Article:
In extreme cases, such as with prolonged diarrhea or vomiting, laxative abuse or heavy sweating, you may experience a condition called hypokalemia. Symptoms include muscle weakness, tiredness, cognitive problems and constipation. Severe cases can also result in excessive urination, high blood sugar levels, difficulty breathing and irregular heartbeat.
What's Too Much Potassium?
If you consume potassium from food, it shouldn't cause any side effects unless you have abnormal kidney function, notes the NIH. Your kidneys are skilled at regulating your potassium level; they rid the extra mineral through your urine.
People with chronic kidney disease or who use certain medications can develop hyperkalemia, or abnormal levels of potassium in their blood. Even the typical amounts of potassium found in food can be a problem for people with certain conditions. Your doctor can help you develop a diet that won't cause hyperkalemia if you should need it due to disease.
Healthy people can get too much potassium from supplements. Your body just can't eliminate the excess. The Food and Drug Administration keeps over-the-counter potassium supplement dosage to less than 100 milligrams to help avoid the danger of overdosing, explains Harvard Health. You'd have to take a lot of pills to overload your system, but it's still important to follow the labeling instructions and directives of your physician.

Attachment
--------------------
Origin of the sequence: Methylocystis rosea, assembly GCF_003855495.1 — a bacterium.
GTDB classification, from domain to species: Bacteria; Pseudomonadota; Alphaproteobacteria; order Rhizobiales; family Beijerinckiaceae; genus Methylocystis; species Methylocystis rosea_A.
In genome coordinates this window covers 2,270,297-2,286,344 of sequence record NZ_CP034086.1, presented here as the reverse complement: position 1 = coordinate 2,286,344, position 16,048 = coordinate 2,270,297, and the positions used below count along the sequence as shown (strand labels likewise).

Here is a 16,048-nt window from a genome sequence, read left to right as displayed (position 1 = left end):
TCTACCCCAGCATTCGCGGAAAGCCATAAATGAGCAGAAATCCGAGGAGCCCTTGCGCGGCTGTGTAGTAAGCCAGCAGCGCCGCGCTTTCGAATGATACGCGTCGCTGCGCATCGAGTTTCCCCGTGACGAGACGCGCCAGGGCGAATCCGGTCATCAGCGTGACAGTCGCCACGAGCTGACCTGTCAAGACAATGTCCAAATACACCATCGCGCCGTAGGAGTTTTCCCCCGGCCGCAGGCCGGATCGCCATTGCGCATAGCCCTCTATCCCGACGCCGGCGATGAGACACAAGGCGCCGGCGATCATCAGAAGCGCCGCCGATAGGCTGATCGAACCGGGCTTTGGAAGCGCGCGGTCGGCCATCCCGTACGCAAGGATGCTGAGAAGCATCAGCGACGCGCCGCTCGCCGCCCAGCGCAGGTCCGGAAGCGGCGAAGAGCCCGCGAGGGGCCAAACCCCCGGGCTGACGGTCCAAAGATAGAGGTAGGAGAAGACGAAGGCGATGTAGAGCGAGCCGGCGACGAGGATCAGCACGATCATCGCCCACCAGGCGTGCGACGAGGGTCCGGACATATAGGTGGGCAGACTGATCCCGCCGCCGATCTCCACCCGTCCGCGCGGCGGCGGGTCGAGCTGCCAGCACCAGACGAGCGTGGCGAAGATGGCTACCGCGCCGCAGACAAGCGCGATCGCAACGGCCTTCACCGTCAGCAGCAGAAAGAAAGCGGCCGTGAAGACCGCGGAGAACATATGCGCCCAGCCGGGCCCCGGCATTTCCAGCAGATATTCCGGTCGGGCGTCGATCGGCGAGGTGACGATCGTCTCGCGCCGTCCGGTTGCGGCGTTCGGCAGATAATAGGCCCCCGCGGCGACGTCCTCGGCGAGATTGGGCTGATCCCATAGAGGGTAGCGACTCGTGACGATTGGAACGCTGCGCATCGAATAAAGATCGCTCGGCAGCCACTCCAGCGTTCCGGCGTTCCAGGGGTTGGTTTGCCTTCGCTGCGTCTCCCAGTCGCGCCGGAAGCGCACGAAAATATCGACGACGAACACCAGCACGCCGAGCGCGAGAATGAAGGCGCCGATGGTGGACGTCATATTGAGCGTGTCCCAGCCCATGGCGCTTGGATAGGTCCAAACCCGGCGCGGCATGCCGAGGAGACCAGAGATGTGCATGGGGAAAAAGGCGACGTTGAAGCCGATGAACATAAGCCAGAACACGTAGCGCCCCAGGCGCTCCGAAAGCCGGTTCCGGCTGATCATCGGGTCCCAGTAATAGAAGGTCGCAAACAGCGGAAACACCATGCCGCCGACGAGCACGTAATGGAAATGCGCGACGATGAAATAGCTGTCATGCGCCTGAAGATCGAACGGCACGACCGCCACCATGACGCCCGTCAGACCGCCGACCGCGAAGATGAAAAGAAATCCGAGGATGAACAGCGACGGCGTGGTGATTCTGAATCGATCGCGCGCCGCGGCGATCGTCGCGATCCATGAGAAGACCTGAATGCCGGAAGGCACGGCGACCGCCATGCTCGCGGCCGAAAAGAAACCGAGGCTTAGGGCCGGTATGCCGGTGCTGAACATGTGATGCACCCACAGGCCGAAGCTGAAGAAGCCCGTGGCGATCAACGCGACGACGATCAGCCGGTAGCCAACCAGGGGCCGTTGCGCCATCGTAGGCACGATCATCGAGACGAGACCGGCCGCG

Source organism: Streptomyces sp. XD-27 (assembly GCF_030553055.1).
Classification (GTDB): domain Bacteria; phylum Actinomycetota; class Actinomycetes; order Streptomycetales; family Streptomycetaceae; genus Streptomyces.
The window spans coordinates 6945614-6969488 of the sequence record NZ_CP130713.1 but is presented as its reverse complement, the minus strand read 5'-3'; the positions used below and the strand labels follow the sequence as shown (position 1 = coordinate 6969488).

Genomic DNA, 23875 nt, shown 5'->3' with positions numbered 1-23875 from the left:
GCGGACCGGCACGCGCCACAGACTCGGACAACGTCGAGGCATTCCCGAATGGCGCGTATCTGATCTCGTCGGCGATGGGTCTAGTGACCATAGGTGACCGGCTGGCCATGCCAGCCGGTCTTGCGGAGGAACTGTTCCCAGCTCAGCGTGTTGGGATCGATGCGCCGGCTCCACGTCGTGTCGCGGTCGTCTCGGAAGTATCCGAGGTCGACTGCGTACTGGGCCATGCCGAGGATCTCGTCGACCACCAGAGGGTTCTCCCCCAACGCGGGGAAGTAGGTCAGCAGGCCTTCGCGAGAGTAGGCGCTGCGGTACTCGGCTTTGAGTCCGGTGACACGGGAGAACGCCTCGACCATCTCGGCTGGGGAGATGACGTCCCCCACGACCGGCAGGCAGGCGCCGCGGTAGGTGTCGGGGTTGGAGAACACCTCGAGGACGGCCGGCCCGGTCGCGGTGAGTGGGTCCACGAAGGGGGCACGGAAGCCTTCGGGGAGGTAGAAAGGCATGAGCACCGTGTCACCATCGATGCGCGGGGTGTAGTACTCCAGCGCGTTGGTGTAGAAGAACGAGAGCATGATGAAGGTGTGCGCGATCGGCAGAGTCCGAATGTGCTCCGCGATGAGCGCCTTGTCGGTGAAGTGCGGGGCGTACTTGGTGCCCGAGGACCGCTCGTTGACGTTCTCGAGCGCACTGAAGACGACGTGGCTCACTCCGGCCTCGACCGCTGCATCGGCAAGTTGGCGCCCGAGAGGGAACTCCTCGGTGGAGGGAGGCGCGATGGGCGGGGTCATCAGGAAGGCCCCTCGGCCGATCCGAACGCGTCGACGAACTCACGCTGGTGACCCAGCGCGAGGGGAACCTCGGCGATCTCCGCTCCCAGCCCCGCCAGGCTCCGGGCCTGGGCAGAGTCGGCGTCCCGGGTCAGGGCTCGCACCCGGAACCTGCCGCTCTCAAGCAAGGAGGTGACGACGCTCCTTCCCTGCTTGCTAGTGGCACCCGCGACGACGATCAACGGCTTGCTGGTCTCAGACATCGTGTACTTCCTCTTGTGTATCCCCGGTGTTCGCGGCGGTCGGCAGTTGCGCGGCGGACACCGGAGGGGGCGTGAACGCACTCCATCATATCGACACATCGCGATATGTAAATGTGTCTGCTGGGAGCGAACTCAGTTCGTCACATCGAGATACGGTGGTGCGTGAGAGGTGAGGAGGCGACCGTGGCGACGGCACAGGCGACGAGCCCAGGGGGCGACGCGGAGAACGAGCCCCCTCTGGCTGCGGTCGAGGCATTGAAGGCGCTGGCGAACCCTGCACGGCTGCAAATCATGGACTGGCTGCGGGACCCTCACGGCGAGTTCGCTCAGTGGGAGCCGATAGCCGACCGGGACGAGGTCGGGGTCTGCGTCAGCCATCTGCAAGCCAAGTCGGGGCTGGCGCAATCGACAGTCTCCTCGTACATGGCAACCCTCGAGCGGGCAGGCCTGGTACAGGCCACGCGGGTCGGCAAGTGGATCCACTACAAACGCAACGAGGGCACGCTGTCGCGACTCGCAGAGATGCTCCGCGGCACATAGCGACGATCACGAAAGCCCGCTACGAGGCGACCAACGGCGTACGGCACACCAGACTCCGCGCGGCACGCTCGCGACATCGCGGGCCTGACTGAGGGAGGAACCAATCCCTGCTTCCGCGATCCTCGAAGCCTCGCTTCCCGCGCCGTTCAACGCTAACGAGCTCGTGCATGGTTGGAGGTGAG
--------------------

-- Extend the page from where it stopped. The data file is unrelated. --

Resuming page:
Read more: The 14 Best Foods for Your Heart
Supplements are available as potassium chloride, potassium gluconate, potassium bicarbonate, potassium aspartate, potassium orotate and potassium citrate, explains the Linus Pauling Institute. Multivitamin-mineral supplements may also contain potassium, but never more than 99 milligrams of potassium per serving. Any of these can lead to an excessive intake if you exceed your doctor's recommendations.
Higher Potassium Supplement Dosage
Supplements with higher levels of potassium are available, but usually through versions prescribed by your doctor. A potassium tablet with 600 to 750 milligrams of the mineral may be recommended to you by your health care provider if you take a diuretic medication to ensure your potassium levels don't dip too low.
If you take high doses of supplemental potassium, you need close monitoring of both your blood levels and your kidney function, recommends the Linus Pauling Institute. Talk to your doctor about regularly scheduling your screenings.
If you're a healthy person who is concerned about not getting enough potassium, it's best you increase your intake of the mineral through dietary sources, such as dried apricots, baked potatoes and raisins.
Read more: The 10 Best Supplements
By upping your potassium intake with potassium-rich foods, you avoid the potential side effects of potassium supplements, too. These side effects include nausea and vomiting as well as occasional rashes. Not everyone who takes potassium supplements experiences side effects, but why risk it if you can easily up your levels with whole foods?
- National Institutes of Health: Office of Dietary Supplements: "Potassium"
- StatPearls: "Hyperkalemia"
- MedlinePlus: "Potassium in Diet"
- Academy of Nutrition and Dietetics: "What is Potassium"
- Harvard Health Publishing: "Should I Take a Potassium Supplement?"
- Linus Pauling Institute: "Potassium"
- National Kidney Foundation: "Six Steps to Controlling High Potassium"